Federal judge, 76, takes lawyers on skid row tour

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A federal judge in Santa Ana, California, recently took lawyers in his courtroom on a skid row tour, so they could see for themselves whether new hand-washing stations were in working condition.

U.S. District Judge David Carter, 76, may be at high risk if he contracts COVID-19 because of his age. But that didn’t stop him from leading the tour, the Los Angeles Times reports. He wore an N95 mask but pulled it back so people could hear him. He wore gloves but shook hands with homeless people.

Carter knew that many hand-washing stations had no water in them because he had previously checked them.

Carter is overseeing a lawsuit against the city and county of Los Angeles that seeks services and shelter for homeless people. The suit was filed by the L.A. Alliance for Human Rights, a coalition of residents and business owners, Courthouse News Service previously reported.

Carter’s associates told the Los Angeles Times that they think the judge sees the COVID-19 pandemic as an opportunity to help homeless people. He previously presided in a case in which homeless advocates sued over the removal of people from a riverside encampment. Carter helped oversee a settlement that led to more shelter beds.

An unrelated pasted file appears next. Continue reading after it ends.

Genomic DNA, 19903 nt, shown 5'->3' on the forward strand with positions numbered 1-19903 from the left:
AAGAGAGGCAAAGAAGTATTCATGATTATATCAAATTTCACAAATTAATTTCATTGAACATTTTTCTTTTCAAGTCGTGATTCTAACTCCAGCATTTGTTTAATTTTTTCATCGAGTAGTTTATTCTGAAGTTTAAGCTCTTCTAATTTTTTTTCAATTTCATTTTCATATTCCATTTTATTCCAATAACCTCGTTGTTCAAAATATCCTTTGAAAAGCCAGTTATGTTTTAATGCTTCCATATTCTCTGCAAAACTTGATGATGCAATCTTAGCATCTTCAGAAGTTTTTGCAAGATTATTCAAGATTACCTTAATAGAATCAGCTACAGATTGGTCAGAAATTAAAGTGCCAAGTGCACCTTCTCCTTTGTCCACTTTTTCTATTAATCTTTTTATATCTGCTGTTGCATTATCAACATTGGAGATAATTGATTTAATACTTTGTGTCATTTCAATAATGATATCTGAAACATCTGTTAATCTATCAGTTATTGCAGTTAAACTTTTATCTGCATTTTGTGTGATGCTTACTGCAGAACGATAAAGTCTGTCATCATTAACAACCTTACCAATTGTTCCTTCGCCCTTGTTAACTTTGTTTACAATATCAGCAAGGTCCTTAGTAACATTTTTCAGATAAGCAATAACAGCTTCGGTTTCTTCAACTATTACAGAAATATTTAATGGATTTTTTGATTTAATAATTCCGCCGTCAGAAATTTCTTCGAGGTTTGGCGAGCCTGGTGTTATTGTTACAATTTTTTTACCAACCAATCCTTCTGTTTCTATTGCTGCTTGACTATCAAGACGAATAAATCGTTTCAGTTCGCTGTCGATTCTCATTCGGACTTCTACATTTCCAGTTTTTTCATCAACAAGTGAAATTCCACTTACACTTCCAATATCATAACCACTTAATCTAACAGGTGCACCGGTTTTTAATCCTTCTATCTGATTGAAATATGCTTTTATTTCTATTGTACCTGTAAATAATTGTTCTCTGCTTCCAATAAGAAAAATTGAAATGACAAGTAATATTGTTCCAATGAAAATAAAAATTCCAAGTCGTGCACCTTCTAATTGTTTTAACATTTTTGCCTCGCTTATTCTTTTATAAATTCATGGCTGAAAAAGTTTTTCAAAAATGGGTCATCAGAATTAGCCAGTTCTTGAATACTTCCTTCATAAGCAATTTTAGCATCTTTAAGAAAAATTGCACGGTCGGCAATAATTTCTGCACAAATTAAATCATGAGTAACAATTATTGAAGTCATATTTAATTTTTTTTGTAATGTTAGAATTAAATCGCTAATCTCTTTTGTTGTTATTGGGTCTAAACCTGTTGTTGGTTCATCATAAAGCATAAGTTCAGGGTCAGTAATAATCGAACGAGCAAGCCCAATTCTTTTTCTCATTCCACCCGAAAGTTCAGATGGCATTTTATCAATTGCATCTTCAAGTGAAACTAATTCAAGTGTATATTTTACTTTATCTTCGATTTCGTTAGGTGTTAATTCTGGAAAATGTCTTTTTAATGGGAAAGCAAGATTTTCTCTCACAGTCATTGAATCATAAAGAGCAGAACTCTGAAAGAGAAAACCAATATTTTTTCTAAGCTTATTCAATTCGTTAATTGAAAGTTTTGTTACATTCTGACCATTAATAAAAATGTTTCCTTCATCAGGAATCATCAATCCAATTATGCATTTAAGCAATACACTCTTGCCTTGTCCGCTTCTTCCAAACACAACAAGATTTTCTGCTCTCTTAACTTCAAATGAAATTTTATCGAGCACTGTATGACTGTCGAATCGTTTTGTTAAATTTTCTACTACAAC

Carter told the Los Angeles Tines that he does get tested regularly for COVID-19. His wife, Mary Ellen, is sleeping in a separate bedroom as a precaution.

Carter is a former Marine who was wounded in the Vietnam War. His wife told the Los Angeles Times that he has always told her: “Mary Ellen, I shouldn’t be here. I fought in the war, and I’m not afraid like other people. This doesn’t frighten me. I’ve been given this second chance.”

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